[3]
Bangladesh: political map. Maps of the World. (http://www.mapsofworld.com/bangladesh/bangladesh- political-map.html, accessed on 10 June 2012).
[4]
DD Narayan, GR Dhondibarao, KC Ghanshyam. Prevalence of Tobacco Consumption among the Adolescents of the Tribal Areas in Maharashtra. J Clin Diagnos Res 2011; 5(5):1060-3.
[5]
Santosh KT. Oral health status of dentate Bhil adult tribe of southern Rajasthan, India. Int Dent J 2009;59:133-40
[6]
Ahmed SM, Tomson G, Petzold M, Kabir ZN. Socioeconomic status overrides age and gender in determining health-seeking behaviour in rural Bangladesh. Bull World Health Organ 2005;83:109-17.
[7]
Karim F, RafiM, Begum SA. Inequitable access to immunization and vitamin A capsule services: a case of ethnic minorities in three hill districts of Bangladesh. Public Health 2005;119:743-6.
[8]
Chowdhury AMR, Bhuiya A, Mahmud S, Salam AKMA, Karim F. Immunization divide: who do get vaccinated in Bangladesh? J Health PopulNutr 2003;21:193-204.
[9]
Barkat K, Roy NC, Rahman DMM. Unmet contraceptive need in Bangladesh: evidence from the 1993/94 and 1996/97 Demographic and Health Surveys. Asia Pac Popul J 1999;14:37-50.
[10]
Bhasin V. Oral health behaviour among Bhils of Rajasthan. J. Soc. Sci 2004;8(1):1-
[11]
Butani Y, Weintraub JA and Barker JC. Oral health-related cultural beliefs for four racial/ethnic groups: Assessment of the literature. BMC Oral Health 2008;8(26):1-13
[12]
Petersen PE, Kwan S. Equity, social determinants and public health programmes – the case of oral health. Community Dentistry and Oral Epidemiology 2011;39(6): 481-7
[13]
Richard GW. Emerging theories into the social determinants of health: implication for oral health promotion. Community Dent Oral Epidemiol 2002;30:241-7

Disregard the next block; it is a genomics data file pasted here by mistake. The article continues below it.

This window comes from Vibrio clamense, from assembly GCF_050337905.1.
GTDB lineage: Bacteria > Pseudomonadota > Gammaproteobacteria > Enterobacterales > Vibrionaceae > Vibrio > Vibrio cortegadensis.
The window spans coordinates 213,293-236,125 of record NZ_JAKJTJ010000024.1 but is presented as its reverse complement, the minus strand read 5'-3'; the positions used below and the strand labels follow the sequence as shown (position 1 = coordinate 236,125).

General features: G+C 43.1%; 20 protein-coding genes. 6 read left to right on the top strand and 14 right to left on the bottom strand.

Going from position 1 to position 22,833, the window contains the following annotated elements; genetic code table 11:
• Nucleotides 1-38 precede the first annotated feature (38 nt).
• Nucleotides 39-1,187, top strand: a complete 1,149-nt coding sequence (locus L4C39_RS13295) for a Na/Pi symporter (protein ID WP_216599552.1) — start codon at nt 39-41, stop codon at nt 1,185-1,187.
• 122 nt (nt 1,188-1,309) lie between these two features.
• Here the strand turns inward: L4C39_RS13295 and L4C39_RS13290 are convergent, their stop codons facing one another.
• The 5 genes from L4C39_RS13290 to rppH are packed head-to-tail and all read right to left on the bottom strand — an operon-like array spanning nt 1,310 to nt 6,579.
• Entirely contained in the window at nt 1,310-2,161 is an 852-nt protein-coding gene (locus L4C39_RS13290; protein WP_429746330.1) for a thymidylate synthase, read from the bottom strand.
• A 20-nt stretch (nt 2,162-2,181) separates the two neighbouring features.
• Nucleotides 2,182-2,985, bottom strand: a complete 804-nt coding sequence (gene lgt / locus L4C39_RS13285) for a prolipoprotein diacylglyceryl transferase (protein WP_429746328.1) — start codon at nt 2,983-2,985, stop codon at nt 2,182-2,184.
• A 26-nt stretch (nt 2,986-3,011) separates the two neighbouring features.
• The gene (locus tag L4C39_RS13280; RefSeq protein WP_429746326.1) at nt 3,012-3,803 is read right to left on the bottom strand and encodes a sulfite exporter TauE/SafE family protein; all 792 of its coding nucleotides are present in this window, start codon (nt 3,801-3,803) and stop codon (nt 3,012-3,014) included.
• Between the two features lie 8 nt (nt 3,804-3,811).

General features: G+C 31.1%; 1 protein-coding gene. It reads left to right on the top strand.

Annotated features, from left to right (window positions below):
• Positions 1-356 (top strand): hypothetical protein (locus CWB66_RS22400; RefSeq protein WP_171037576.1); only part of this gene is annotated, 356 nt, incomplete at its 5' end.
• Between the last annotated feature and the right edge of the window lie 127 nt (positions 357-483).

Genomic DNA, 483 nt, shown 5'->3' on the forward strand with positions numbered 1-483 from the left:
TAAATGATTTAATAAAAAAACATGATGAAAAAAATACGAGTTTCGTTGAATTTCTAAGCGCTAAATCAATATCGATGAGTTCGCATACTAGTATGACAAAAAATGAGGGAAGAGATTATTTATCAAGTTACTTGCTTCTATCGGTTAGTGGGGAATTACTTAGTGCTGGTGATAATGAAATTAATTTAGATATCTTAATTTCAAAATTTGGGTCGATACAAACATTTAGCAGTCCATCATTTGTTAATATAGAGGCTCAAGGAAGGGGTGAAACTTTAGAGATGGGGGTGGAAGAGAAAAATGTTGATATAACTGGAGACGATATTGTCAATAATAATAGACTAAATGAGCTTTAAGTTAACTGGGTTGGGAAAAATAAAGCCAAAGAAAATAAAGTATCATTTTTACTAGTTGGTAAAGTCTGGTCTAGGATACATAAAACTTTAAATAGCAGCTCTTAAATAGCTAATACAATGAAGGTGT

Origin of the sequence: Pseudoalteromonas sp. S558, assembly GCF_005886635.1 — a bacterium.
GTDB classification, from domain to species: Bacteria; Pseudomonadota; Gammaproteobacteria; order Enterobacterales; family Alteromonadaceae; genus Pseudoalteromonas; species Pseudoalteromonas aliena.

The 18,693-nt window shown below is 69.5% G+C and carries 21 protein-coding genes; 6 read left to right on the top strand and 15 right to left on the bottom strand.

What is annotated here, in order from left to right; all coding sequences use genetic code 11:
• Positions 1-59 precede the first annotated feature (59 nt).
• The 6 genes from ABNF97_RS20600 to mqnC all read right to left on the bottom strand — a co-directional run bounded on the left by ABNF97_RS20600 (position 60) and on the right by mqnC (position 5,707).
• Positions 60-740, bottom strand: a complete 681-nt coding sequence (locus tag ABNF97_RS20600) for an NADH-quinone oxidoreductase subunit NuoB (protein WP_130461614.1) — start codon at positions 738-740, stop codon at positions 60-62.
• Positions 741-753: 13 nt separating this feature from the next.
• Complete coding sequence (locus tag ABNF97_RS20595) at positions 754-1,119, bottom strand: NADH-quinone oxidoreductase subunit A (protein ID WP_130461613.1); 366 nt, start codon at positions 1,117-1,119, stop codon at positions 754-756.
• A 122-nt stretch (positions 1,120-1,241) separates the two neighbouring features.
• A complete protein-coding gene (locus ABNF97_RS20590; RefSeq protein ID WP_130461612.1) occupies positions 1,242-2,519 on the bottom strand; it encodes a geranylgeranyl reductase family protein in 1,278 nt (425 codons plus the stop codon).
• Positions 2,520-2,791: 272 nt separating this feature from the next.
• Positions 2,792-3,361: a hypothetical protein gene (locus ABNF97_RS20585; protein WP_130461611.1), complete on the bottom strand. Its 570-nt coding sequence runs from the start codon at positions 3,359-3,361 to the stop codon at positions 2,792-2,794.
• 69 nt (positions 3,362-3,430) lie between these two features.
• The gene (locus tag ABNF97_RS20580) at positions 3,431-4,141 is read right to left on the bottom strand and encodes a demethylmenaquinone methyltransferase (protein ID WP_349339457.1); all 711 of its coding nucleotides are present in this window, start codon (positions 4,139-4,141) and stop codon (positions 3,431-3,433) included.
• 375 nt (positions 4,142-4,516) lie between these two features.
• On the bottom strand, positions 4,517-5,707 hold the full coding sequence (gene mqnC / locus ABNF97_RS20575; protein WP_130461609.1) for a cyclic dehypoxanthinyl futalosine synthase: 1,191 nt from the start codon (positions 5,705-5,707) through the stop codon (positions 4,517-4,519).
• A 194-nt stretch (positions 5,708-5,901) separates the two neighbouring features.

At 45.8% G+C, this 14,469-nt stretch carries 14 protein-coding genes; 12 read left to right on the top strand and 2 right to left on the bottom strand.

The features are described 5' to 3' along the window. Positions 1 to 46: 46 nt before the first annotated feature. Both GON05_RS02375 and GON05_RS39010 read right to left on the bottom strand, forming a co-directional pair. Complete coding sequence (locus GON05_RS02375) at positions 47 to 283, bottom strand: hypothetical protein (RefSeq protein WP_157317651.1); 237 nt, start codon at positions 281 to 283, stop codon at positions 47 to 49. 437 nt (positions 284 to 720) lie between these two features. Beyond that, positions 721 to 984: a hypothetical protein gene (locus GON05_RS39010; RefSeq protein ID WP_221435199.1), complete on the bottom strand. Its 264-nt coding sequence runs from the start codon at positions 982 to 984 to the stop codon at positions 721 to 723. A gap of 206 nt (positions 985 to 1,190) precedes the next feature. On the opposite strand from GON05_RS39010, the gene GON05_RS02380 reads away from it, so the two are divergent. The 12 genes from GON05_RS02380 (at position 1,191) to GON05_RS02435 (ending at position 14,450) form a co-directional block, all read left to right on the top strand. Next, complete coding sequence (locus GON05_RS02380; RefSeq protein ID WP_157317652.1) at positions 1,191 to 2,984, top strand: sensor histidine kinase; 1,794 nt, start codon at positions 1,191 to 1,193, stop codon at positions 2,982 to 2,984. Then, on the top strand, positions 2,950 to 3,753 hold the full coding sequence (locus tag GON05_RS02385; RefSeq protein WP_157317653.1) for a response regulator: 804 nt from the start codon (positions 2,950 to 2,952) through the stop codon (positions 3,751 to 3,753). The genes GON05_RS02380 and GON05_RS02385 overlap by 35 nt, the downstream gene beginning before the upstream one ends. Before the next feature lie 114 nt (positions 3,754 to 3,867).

[14]
Eknath N. Rural Indian tribal communities: an emerging high-risk group for HIV/AIDs. BMC International Health and Human Rights 2005;51:1-7
[15]
NakazonoTT, Davidson PL, Andersen RM. Oral heath beliefs in diverse populations Adv Dent Res 1997;11(2):235-44
[16]
Sathe PV, Mali A. Social sciences. Textbook of communitydentistry. 2nd ed. Hyderabad; Paras Medical Publisher: 2001:pp 17-45.
[17]
Prabhu SR. Oral diseases in the tropics. Oxford UniversityPress UK (November 1992).
[18]
Pradhan S, Bhat. MK Assessment of periodontal status of rural Nepalese population using the community periodontal index. J Nepal Den Asso 2009; 10(2):97-104
[19]
BhatPK et al. Preventive oral health knowledge, practices and behaviour of patients attending dental institutions in Bangalore. J. Int Oral Health 2010;2(2):17-26
[20]
Pandey GD, Roy J. Tiwary RS. Socio-culturual aspects and health care in pando tribe of Madhya Pradesh. J. Hum. Ecol 2001;12(5):391-4
[21]
Ravi Varma NA, Kamath VV. Preventive Dentistry in India. Its scope and Aims. JIDA 1990;61(7):170-4
[22]
Chandra Shekar, Raja Babu. Cultural factors in Health and Oral health. Indian journal of dental advancements 2009;1(1):24-30
[23]
Amarasena N, EkanayakaANI, Hearath L and HideoMiyazaki. Tobacco use and oral hygiene as risk indicatorsfor periodontitis. Community Dent Oral Epidemiol 2002;30:115-123.
[24]
Murthi PR, Gupta PC, BhonsleRB. Effect on the incidenceof oral sub mucous fibrosis with special reference to therole of areca nut chewing. J Oral Pathol Med 1995; 24: 145-152.
[25]
Auluck A, Hislop G, Poh C, Zhang L, Rosin MP. Areca nutand betel quid chewing among South Asian immigrantsto Western countries and its implications for oral cancerscreening. Rural and Remote Health 9 (online), 2009: 1118.Available from: http://www.rrh.org.au.
Browse journals by subject